So, Eric Massa is history now – until his obituary appears at some point in The New York Times, that is — but the House Ethics Committee investigation isn’t. The House voted 402-1 Thursday in favor of a GOP measure calling on the ethics committee to reopen it investigation into the allegations of sexual misconduct. The focus will be on what Pelosi knew and when she knew it, but every detail of what Massa did or did not do – tickling parties an all – will now come out

Oh, and that cushy K Street gig?

As we say in New York, fuggetaboddit.

March 9, 2010

Finally another Blog ….a Movie Review and a Word about the Oscars

Filed under: Uncategorized — 4peoplewhothink @ 4:34 pm

To those readers who have been waiting on my blog, my apologies. It has been a crazy busy time and while I planned to write at least once or twice a week, that effort has not materialized. I will try and do better.

When last we left we were putting together the “On the Lake” pilot. Once conceived in theory it was time to put a plan into action. My group included Dan Lynch, writer and executive producer, Robert English, director, Sony Stark and Robert Shenise, both talented camera people and editors, Kristina Krawchuk, former Channel 9 News Anchor and our program host and Michael Kelleher, our assistant producer…oh yeah, we also have pirates aboard. Everyone liked the concept, even the pirates, but would people actually allow us into their beautiful lake homes with cameras and questions in tow. Folks of means tend to be guarded and for good reason when the location of their homes are quite secluded.

Our plan was for Michael Kelleher and me to spend what ever time it took in the area to meet the “right people” and persuade them to introduce us to the folks with what we would consider the most interesting homes on the lake. It would be easy we concluded to be welcomed into most businesses or report on some of the lakes rich history, but getting access to a high priced lakeshore sanctuary was another matter all together. In addition we had identified four must have homes to make the program fly. These were our elephants and we needed to bag one for me to greenlight the show and absorb the expense of filming.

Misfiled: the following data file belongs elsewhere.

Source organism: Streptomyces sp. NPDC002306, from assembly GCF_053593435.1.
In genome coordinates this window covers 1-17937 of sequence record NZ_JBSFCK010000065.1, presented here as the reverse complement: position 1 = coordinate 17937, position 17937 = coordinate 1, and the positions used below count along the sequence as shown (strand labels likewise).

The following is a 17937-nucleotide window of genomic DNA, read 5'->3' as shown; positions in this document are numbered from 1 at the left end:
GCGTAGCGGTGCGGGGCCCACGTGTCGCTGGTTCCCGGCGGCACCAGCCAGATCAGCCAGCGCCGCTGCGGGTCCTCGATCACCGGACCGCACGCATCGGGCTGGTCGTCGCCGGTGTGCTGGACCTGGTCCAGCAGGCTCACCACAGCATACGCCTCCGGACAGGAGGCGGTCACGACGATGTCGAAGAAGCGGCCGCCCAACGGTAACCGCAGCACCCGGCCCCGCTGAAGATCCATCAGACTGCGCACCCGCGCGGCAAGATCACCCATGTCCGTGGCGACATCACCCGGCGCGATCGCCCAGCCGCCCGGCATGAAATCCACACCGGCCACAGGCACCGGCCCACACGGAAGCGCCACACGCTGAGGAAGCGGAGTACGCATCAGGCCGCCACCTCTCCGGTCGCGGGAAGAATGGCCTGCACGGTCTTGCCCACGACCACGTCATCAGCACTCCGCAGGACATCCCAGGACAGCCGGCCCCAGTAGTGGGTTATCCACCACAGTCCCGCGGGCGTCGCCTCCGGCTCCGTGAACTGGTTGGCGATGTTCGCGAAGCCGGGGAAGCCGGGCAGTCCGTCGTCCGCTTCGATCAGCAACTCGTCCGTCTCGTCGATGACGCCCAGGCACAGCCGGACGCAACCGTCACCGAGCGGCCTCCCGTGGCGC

Sony Stark (PilotGirl Productions) put us in touch with Cathy Slaughter in Bolton who owns a really cool designer lake store called “Summer Life” located right behind “Happy Jack’s” on Lakeshore in Bolton. We had a breakfast meeting and I gave her my wish list. She gave me the name of a woman who proved invaluable in getting our project off the ground. That woman was Lonnie Lawrence, long time resident and probably one of the top two or three realtors on the lake. Lonnie agreed to come out on the lake with us to discuss our concept for the show and to look at some of the houses we had identified.

On my next blog I’ll fill you in on our boat ride with Lonnie.

Last blog, I promised to review the James Cameron spectacle, “Avatar”. I have to admit that initially I was concerned that the special effects would not interface naturally with the human actors. Well, I was wrong. It is so natural that you really believe that you have been transported to the earth-like moon planet of Pandora and the 12-foot tall blue skinned inhabitants called the “Na’vi” really do exist. The special effects are just awesome and that explains why the film was 6 years in the making, allowing for the technology to catch up. James Cameron delivers a new world that is as visually entertaining as anything you can imagine. The only drawback is that the story, while compelling, is hardly original. It is a sci-fi version of “Dances with Wolves”. And that is why Avator failed to win the Oscar for the best film, losing out to “The Hurt Locker”.

After seeing both films, “The Hurt Locker” has what no amount of special effects can overcome, great acting and a really great script (Although for me I thought the lead character played by Jeremy Renner, was just too “nuts”, but I’m sure there are adrenaline fueled danger junkies like him out there somewhere…maybe on Pandora!).

Story is the most important element of any film. While state of the art special effects can get you nominated, it’s the original story that win awards. Both films are well worth seeing and while “The Hurt Locker” walked away with the hardware, “Avatar” will surely set fire to your senses and tug at your heart strings. Three and ½ reels out of four for “Avatar”. Also see it in 3D unless you’re prone to motion sickness.

My next movie review will be “Crazy Heart” which stars one of my favorite actors, this year’s best actor Oscar winner, Jeff Bridges.